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Future of Lanier Golf Course unclear
Judge this week ruled sites current zoning unconstitutional
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Forsyth County’s next move in the ongoing saga surrounding Lanier Golf Course remains uncertain.

Appalachian Judicial Circuit Superior Court Judge Roger E. Bradley sided Tuesday with course owners Jack Manton and George Bagley Jr., ruling that the site’s current zoning is unconstitutional.

Manton and Bagley filed suit against the county in 2007 after the commission denied their request to rezone the 172-acre tract east of Cumming from agricultural to a master planned district.

Settlement terms have not been determined. Attorneys for both sides have until July 20 to submit orders that Bradley said he would consider in making his decision on what relief to grant the plaintiffs.

Manton said he and Bagley are “ecstatic” with the judge’s decision.

He explained that once Bradley has considered the attorneys’ submissions, he will issue an order to the commission to rezone the Buford Dam Road property.

“The county commissioners will have 60 days to act on that order,” Manton said.

While their complaint asks for attorney fees and other compensation, Manton declined to share the specific amount of money sought.

He did say, however, that he hopes they can come to an agreement with the county on the property’s future.

“We have ideas, but we want to give them the courtesy of telling us what they think is the best resolution for the property,” Manton said. “Hopefully, we can come to a solution that’s in the best interest in the county.”

He said the price range for what he and Bagley would be willing to accept for the property starts with $120,000 to $135,000 an acre.

That’s the amount the county has paid for two other properties slated for green space over the past couple years.

Commissioners Jim Harrell and Jim Boff said the county’s next step is unclear.

Harrell said he will discuss with County Attorney Ken Jarrard whether the county should appeal the decision.

But both commissioners said the judge’s ruling vindicates their argument that the county, if it wanted to buy the site, would have to pay an amount that reflects what the property is worth at its highest and best use.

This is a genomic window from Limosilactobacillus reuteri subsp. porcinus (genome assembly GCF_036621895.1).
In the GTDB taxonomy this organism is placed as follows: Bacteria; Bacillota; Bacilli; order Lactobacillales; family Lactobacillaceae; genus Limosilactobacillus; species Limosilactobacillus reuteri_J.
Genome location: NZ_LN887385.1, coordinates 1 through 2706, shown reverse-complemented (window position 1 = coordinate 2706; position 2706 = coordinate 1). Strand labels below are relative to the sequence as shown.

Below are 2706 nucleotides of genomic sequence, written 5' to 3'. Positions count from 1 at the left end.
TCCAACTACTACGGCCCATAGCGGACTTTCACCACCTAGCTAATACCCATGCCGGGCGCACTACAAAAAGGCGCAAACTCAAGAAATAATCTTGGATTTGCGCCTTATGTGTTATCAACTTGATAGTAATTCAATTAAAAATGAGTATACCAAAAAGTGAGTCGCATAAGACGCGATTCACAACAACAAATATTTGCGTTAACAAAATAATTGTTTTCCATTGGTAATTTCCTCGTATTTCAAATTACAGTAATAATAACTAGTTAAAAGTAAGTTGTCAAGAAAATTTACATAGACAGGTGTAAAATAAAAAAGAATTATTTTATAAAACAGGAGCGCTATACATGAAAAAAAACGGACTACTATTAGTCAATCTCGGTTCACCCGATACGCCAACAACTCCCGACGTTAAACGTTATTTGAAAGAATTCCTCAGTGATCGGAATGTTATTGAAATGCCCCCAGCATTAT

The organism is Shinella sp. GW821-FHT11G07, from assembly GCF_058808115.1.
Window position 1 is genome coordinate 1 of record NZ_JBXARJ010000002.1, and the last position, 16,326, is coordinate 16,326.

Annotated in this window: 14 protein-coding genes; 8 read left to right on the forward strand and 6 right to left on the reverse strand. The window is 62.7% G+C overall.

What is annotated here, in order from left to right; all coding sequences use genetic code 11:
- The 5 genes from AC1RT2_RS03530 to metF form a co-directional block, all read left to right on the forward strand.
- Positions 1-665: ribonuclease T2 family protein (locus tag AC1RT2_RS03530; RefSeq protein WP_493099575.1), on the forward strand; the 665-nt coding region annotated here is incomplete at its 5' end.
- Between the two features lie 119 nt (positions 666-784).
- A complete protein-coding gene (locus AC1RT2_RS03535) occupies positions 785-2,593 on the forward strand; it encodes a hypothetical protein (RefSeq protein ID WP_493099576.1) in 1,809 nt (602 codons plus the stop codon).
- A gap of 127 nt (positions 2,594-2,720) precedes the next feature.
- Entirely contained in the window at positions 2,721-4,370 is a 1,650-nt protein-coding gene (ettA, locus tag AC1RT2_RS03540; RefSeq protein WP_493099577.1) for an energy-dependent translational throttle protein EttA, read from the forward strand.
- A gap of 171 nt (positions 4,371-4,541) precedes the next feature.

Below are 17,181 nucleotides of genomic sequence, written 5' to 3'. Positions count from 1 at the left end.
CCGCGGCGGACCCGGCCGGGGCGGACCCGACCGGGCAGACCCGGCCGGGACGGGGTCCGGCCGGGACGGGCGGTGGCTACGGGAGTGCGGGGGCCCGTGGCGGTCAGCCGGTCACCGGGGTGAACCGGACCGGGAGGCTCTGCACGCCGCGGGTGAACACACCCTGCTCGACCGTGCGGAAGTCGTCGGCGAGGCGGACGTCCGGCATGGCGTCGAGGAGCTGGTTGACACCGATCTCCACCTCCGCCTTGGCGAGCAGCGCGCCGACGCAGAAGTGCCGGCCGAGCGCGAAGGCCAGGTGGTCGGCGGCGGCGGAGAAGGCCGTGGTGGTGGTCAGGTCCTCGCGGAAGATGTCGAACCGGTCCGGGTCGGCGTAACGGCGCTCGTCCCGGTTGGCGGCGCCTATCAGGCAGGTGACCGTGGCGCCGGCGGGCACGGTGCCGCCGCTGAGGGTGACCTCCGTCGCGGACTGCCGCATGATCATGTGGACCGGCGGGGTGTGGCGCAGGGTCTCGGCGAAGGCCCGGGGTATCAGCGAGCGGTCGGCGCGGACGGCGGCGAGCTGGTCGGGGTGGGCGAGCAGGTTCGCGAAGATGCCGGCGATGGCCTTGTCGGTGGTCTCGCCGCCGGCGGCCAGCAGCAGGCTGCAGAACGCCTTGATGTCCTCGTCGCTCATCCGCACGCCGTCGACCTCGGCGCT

“Some folks have given Mr. Boff and I a hard time regarding pricing, but I think it’s clear from the judge’s decision that the property does have a higher market value and obviously, if we were to buy it, we would have to pay whatever that market value was worth,” Harrell said.

“Not what we would use it for, but what that person could sell it for in the open market.”

This year, commissioners have considered a proposal that the county buy the course for $12 million and then lease it for 99 years to a company that would maintain and operate it as a golf course.

Opponents have taken exception to the price tag of the proposal, citing recent tax filings that indicate the site may be worth far less as a golf course.

Appraisals of the property by experts who testified in the case earlier this week ranged from $3.7 million as a golf course to about $487,166 as the site is currently zoned.

Manton testified he thinks the course is worth about $2 million, but needs about $3 million worth of repairs.

Boff, who represents the district that includes the golf course, said it’s hard to give an opinion on the judge’s decision until he sees it in writing.

Boff said his understanding of what Bradley said in court is that agricultural zoning for the most part shouldn’t exist in Forsyth County.

“Part of what I think I heard him say is that more or less no matter where you are, once you get all modern services — roads, power, phone, water, sewer — you’re pretty much done with agricultural,” Boff said. “I don’t know that everybody would agree with that.”

He said he is also wondering what could happen to other golf courses in the county that may be agriculturally designated and why the county has made available a fast track for landowners who want to have their property zoned back to agricultural.

“He didn’t just say you’re making a mistake,” Boff said. “He said it’s unconstitutional for it to be agricultural.”

In their 2007 decision, county commissioners cited traffic issues, as well as the proposed development’s inability to comply with the county’s comprehensive plan and unified development code.

Forsyth County’s Superior Court judges recused themselves from the case shortly after the suit was filed.

Wellstone LLC had planned, contingent upon the rezoning, to buy the course site from the owners and build a 772-unit residential development with a 300-unit continuing care retirement community on the site.

Manton said Wellstone was willing to pay $35 million for the property.

The company joined the course owners in the suit, but dropped out early in 2009 after moving its headquarters to Texas.

Included in the golf course owners’ suit against the county are arguments that the commission’s denial of the rezoning was unconstitutional and was “in order for Forsyth County to purchase the property at less than its fair market value.”